Since we're given some solid restrictions on what x and y could be, picking numbers is a quick and easy strategy.

x>y>1, and x and y are integers. Let's try x=3 and y=2. So z=x/y = 3/2

Looking at statements I and II, we can see that they are mutually exclusive. z cannot be both > and < a number at the same time. So right away, we know that either I or II must be true, but never both. So B is out.

Now, using our numbers for x and y, we can set up a little chart to see what happens when we add or subtract 1 from the numerator and denominator.

x-----y-----z-----(x+1)/(y+1)-----(x-1)/(y-1)3-----2----3/2--------4/3--------------2/1

------------------------<z---------------->z

We can see that when 1 is added to the numerator and denominator, the value decreases, and when it is subtracted, the value increases.

Looking at the statements then, we can see that II and III are true, and I is not.

Answer: C

Now, in general, it is good to know what happens to fractions when you add or subtract a constant from both the numerator and denominator. As long as we're dealing with positive numbers, adding a constant on top and bottom of a fraction will cause the value of the fraction to move closer to 1, and subtracting a constant from the top and bottom a fraction will cause the value of the fraction to get farther from 1. Notice I didn't say increase or decrease, because that will depend on whether the fraction is greater than or less than 1.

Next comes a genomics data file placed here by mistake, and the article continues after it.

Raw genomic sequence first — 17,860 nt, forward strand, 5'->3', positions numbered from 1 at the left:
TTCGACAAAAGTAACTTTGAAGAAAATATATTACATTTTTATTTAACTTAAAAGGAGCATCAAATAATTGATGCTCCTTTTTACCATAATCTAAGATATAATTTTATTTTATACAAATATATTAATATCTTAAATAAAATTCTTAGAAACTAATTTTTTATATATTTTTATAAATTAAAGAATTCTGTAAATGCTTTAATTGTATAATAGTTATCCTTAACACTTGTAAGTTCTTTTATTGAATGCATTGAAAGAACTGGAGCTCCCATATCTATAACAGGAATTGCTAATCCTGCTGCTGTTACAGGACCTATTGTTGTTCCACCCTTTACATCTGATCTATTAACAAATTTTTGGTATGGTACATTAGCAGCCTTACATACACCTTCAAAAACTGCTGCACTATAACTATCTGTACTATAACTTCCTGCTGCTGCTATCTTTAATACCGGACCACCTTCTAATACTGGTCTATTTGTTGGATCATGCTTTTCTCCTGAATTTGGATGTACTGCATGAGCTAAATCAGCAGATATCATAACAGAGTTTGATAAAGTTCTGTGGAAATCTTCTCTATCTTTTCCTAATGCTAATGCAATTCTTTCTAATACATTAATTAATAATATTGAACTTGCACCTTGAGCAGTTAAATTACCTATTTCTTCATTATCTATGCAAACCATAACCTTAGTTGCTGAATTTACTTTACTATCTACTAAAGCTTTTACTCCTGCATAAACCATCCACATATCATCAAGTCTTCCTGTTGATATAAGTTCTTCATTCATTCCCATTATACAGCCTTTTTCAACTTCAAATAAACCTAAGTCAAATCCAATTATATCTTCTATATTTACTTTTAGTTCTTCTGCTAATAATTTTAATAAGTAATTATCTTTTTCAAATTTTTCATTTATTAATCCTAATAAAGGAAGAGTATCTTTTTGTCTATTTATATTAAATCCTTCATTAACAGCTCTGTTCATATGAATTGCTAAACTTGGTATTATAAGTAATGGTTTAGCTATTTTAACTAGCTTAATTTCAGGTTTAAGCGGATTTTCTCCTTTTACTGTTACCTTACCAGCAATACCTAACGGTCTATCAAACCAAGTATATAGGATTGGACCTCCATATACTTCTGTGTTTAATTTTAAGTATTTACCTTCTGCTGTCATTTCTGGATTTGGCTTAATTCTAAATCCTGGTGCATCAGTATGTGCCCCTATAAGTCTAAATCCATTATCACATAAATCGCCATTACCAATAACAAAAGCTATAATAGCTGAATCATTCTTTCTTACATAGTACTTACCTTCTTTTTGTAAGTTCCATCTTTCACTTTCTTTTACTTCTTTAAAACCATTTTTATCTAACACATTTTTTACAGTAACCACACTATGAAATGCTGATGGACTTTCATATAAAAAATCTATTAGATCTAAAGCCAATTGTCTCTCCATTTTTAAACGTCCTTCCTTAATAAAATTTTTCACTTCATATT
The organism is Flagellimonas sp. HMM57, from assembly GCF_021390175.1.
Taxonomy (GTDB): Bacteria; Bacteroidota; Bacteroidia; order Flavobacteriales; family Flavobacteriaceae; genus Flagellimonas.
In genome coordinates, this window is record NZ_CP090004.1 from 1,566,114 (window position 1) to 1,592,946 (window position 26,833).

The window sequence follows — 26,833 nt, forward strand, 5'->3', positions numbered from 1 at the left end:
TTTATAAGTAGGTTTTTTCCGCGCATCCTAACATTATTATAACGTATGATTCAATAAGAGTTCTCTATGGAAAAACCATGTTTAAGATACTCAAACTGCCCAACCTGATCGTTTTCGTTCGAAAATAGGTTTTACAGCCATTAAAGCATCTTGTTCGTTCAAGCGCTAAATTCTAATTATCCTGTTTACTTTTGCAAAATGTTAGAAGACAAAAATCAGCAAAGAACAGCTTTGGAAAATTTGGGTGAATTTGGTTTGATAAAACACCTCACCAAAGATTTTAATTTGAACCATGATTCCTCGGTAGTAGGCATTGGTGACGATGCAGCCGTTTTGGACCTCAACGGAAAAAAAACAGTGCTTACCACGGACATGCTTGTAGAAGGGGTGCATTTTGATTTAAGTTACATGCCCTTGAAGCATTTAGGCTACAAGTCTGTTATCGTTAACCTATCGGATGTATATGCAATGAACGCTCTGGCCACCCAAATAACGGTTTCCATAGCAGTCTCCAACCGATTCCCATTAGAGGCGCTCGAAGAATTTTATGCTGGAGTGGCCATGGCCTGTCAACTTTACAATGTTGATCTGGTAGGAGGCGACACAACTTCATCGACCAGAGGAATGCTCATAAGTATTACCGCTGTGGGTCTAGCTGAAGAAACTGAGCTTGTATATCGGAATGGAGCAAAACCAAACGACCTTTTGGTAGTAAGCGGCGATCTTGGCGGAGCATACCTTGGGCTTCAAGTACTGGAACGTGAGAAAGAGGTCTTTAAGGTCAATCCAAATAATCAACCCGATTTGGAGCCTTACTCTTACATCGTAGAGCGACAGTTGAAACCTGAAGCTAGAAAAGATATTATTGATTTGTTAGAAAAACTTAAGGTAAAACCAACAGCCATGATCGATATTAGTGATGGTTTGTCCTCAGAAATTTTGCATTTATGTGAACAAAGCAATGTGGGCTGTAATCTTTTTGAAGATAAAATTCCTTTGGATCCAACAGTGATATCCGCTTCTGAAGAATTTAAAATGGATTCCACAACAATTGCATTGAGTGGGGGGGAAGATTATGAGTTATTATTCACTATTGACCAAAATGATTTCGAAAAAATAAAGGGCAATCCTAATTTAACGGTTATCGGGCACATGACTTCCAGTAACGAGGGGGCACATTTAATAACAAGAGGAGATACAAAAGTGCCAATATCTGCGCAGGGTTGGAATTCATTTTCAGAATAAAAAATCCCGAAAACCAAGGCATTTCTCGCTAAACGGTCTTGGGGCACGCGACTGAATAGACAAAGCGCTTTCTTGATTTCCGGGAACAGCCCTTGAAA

Examples:

\(\frac{20-10}{100-10} < \frac{20}{100} < \frac{20+100}{100+100}\)

\(\frac{50+50}{10+50}< \frac{50}{10} < \frac{50-5}{10-5}\)

So in general:

If x>y --> \(\frac{x+a}{y+a} < \frac{x}{y} < \frac{x-a}{y-a}\)

And if x<y --> \(\frac{x-a}{y-a} < \frac{x}{y} < \frac{x+a}{y+a}\)

In our case, x>y, so adding a constant will decrease the fraction (statement III) and subtracting a constant will increase the fraction (statement II).

_________________

Dave de Koos

GMAT aficionado